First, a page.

Five years from now, Jackson and Tatum might prove to be the best players from the 2017 draft, but they are not right for the Lakers. The purple and gold drafted Brandon Ingram last year, and while he struggled as a rookie, he looked like a different player after the All Star break and there is a strong belief within the organization and around the league that he is a future star, maybe even a future superstar.
In addition to Ingram, Paul George is expected to arrive within the next year, so, with many holes to fill, picking Jackson or Tatum makes no sense even if one believes they are the best players in the draft. At 6’8 and around 200 pounds, they are both small forwards like Ingram and George. It is a waste of a top draft pick to select another player who is largely duplicative.
Like it or not, the Lakers have two centers in Ivica Zubac and Timofey Mozgov; two power forwards in Julius Randle and Larry Nance, Jr.; two small forwards in Ingram and Luol Deng; and two shooting guards in D’Angelo Russell and Jordan Clarkson. What the Lakers do not have, and need desperately, is a point guard.
Based on last season it would seem as if the coaching staff sees Clarkson as a scorer off the bench and Russell as a starting “2” guard. With so many top point guards available next month, it is imperative that the Lakers draft one of them, but which one?
Each of the leading candidates has a different skill-set. Fultz is an all-around player who does everything good, but nothing great. Fox is a great athlete who can defend but can’t shoot. Smith has all of the physical tools, but there are defensive and playmaking concerns with him. The Lakers can certainly use more shooters and defenders, but in the end, the best fit is Lonzo Ball whether he is the “best player” or not.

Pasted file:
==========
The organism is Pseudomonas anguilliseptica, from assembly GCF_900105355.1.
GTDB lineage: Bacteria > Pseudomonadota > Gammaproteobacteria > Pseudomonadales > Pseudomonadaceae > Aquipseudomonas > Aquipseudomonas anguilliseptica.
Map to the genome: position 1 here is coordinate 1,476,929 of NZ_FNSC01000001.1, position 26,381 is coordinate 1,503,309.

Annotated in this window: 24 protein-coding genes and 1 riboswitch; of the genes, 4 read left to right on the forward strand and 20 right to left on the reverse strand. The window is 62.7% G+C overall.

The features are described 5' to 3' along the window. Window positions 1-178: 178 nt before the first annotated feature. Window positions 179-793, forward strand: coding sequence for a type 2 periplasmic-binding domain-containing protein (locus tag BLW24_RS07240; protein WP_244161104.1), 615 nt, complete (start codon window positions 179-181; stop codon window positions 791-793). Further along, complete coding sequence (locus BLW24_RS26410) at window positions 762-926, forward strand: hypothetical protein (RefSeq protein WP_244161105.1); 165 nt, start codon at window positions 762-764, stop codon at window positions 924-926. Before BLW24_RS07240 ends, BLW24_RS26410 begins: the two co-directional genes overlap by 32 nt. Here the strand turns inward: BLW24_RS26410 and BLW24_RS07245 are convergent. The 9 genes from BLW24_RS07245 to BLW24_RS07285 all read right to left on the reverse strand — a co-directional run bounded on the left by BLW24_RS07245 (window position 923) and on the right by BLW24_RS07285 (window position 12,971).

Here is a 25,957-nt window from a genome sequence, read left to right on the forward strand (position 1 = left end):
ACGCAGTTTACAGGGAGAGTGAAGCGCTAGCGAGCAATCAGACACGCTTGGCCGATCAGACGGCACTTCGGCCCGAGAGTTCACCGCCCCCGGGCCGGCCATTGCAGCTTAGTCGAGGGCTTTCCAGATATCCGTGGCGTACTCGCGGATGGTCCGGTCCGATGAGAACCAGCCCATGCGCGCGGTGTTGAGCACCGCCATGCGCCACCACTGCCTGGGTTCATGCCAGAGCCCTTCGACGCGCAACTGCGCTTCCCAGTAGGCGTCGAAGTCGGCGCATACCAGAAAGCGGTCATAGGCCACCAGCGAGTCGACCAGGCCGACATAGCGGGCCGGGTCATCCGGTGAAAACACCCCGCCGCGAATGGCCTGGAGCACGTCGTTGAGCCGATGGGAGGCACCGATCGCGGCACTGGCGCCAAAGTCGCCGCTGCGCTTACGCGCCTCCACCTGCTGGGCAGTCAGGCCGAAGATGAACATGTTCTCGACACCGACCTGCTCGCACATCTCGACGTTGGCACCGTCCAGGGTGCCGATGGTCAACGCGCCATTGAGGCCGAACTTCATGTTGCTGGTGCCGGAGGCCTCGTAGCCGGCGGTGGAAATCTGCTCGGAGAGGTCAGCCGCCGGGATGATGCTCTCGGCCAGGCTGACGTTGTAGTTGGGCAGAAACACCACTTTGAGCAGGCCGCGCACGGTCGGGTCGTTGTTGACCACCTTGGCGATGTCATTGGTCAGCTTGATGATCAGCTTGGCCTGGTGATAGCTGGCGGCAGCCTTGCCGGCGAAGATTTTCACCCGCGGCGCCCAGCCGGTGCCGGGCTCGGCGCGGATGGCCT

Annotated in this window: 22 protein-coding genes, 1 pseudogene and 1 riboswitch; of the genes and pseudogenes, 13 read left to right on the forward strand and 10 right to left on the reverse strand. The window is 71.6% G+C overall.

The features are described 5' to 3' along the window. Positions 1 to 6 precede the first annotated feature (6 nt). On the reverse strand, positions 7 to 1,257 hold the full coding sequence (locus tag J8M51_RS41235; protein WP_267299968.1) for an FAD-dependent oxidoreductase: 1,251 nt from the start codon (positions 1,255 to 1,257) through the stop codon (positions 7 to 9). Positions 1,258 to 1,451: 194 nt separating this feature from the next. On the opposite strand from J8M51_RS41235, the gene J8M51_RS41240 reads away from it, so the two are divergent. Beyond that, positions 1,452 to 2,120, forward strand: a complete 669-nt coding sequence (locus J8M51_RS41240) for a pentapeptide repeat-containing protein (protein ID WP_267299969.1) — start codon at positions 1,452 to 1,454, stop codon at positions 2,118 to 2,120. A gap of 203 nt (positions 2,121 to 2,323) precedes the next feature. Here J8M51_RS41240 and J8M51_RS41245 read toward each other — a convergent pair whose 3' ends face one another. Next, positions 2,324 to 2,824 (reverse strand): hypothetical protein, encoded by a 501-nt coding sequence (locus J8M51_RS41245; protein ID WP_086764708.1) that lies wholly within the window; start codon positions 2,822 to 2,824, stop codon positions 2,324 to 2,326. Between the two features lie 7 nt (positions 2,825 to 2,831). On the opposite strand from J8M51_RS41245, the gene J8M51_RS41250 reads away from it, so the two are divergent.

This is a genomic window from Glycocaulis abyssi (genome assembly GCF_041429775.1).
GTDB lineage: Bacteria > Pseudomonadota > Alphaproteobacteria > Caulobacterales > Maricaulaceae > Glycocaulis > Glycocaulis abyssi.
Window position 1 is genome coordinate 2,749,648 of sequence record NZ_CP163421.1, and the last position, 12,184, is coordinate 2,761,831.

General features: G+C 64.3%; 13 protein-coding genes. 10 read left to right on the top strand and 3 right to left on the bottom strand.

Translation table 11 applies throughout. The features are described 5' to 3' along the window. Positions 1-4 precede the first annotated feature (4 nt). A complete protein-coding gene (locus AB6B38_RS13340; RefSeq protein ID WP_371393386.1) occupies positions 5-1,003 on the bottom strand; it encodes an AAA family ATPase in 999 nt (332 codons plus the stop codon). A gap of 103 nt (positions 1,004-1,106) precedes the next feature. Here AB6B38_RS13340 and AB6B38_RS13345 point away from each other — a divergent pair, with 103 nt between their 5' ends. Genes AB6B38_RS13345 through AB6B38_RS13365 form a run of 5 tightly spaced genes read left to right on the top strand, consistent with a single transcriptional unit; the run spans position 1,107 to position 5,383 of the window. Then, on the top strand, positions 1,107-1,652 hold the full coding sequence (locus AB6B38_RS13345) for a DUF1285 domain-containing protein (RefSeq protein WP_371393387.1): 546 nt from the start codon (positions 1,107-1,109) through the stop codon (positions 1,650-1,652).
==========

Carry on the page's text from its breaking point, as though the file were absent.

What Ball brings is the rarest of skill-sets, the ability to make everyone around him better which separates him from every other point guard in this draft or in any recent draft for that matter.
His proficiency at running the offense in transition, making sure his teammates are properly spaced and getting them the ball quickly for open shots, is off the charts. Zubac, Randle, Ingram, and Russell can all score, but they are likely to improve dramatically with someone like Lonzo feeding them the ball.
There has been a backlash against Ball because of his father, so it is easy to forget everything that he accomplished as a freshman in reviving a once proud UCLA program that had lost its aura and was in serious decline.
With the spotlight on several top prospects, it is worth remembering that Ball was the one and only college freshman who was a consensus first team All-American for the 2016-17 season. It has become popular to question his scoring, yet he made an outstanding 55% of his shots overall and 41% from three point range. He led the nation in assists with nearly eight per game, and he averaged six rebounds which is excellent for a point guard.
Lonzo Ball may not be the best player available in the draft next month but he is the best fit and fills the biggest need on the team. No matter who is available at number two, Ball should be the player the Lakers select. Surrounded by Russell, Randle, Ingram, and Zubac, he is the one player who can get the very best out of each of them which could be the start of a new and very special era for Lakers basketball.